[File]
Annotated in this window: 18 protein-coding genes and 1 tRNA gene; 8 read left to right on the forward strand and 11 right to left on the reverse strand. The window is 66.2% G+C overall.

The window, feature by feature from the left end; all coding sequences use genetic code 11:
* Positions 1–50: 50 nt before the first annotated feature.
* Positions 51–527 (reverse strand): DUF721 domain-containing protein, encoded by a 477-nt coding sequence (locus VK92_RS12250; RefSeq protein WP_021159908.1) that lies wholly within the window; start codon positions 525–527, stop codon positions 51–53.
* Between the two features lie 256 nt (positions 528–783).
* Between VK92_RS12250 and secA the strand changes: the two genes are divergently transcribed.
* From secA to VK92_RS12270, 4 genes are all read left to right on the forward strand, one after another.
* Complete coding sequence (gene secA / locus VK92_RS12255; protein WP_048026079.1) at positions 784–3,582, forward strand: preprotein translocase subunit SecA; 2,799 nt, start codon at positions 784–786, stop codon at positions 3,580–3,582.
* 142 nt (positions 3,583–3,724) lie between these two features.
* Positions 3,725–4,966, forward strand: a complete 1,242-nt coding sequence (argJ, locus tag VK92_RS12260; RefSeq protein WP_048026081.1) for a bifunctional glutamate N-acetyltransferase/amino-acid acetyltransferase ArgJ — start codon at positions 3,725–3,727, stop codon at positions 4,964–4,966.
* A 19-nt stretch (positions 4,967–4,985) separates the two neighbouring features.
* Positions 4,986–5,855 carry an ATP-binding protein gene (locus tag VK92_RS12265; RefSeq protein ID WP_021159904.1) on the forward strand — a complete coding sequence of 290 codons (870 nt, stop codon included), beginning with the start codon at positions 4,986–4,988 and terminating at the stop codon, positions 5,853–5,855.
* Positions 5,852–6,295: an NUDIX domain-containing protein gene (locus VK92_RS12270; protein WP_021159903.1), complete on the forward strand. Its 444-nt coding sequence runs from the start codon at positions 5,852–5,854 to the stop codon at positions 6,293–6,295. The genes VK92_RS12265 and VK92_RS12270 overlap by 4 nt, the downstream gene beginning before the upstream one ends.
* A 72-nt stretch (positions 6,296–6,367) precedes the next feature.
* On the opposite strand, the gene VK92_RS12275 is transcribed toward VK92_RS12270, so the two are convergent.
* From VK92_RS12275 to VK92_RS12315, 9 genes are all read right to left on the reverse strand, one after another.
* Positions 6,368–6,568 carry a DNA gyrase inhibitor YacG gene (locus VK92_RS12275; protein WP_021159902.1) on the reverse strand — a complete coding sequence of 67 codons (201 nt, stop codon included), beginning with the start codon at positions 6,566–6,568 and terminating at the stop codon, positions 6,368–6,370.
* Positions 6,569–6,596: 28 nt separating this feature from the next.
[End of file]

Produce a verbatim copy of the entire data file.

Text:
Annotated in this window: 18 protein-coding genes and 1 tRNA gene; 8 read left to right on the forward strand and 11 right to left on the reverse strand. The window is 66.2% G+C overall.

The window, feature by feature from the left end; all coding sequences use genetic code 11:
* Positions 1–50: 50 nt before the first annotated feature.
* Positions 51–527 (reverse strand): DUF721 domain-containing protein, encoded by a 477-nt coding sequence (locus VK92_RS12250; RefSeq protein WP_021159908.1) that lies wholly within the window; start codon positions 525–527, stop codon positions 51–53.
* Between the two features lie 256 nt (positions 528–783).
* Between VK92_RS12250 and secA the strand changes: the two genes are divergently transcribed.
* From secA to VK92_RS12270, 4 genes are all read left to right on the forward strand, one after another.
* Complete coding sequence (gene secA / locus VK92_RS12255; protein WP_048026079.1) at positions 784–3,582, forward strand: preprotein translocase subunit SecA; 2,799 nt, start codon at positions 784–786, stop codon at positions 3,580–3,582.
* 142 nt (positions 3,583–3,724) lie between these two features.
* Positions 3,725–4,966, forward strand: a complete 1,242-nt coding sequence (argJ, locus tag VK92_RS12260; RefSeq protein WP_048026081.1) for a bifunctional glutamate N-acetyltransferase/amino-acid acetyltransferase ArgJ — start codon at positions 3,725–3,727, stop codon at positions 4,964–4,966.
* A 19-nt stretch (positions 4,967–4,985) separates the two neighbouring features.
* Positions 4,986–5,855 carry an ATP-binding protein gene (locus tag VK92_RS12265; RefSeq protein ID WP_021159904.1) on the forward strand — a complete coding sequence of 290 codons (870 nt, stop codon included), beginning with the start codon at positions 4,986–4,988 and terminating at the stop codon, positions 5,853–5,855.
* Positions 5,852–6,295: an NUDIX domain-containing protein gene (locus VK92_RS12270; protein WP_021159903.1), complete on the forward strand. Its 444-nt coding sequence runs from the start codon at positions 5,852–5,854 to the stop codon at positions 6,293–6,295. The genes VK92_RS12265 and VK92_RS12270 overlap by 4 nt, the downstream gene beginning before the upstream one ends.
* A 72-nt stretch (positions 6,296–6,367) precedes the next feature.
* On the opposite strand, the gene VK92_RS12275 is transcribed toward VK92_RS12270, so the two are convergent.
* From VK92_RS12275 to VK92_RS12315, 9 genes are all read right to left on the reverse strand, one after another.
* Positions 6,368–6,568 carry a DNA gyrase inhibitor YacG gene (locus VK92_RS12275; protein WP_021159902.1) on the reverse strand — a complete coding sequence of 67 codons (201 nt, stop codon included), beginning with the start codon at positions 6,566–6,568 and terminating at the stop codon, positions 6,368–6,370.
* Positions 6,569–6,596: 28 nt separating this feature from the next.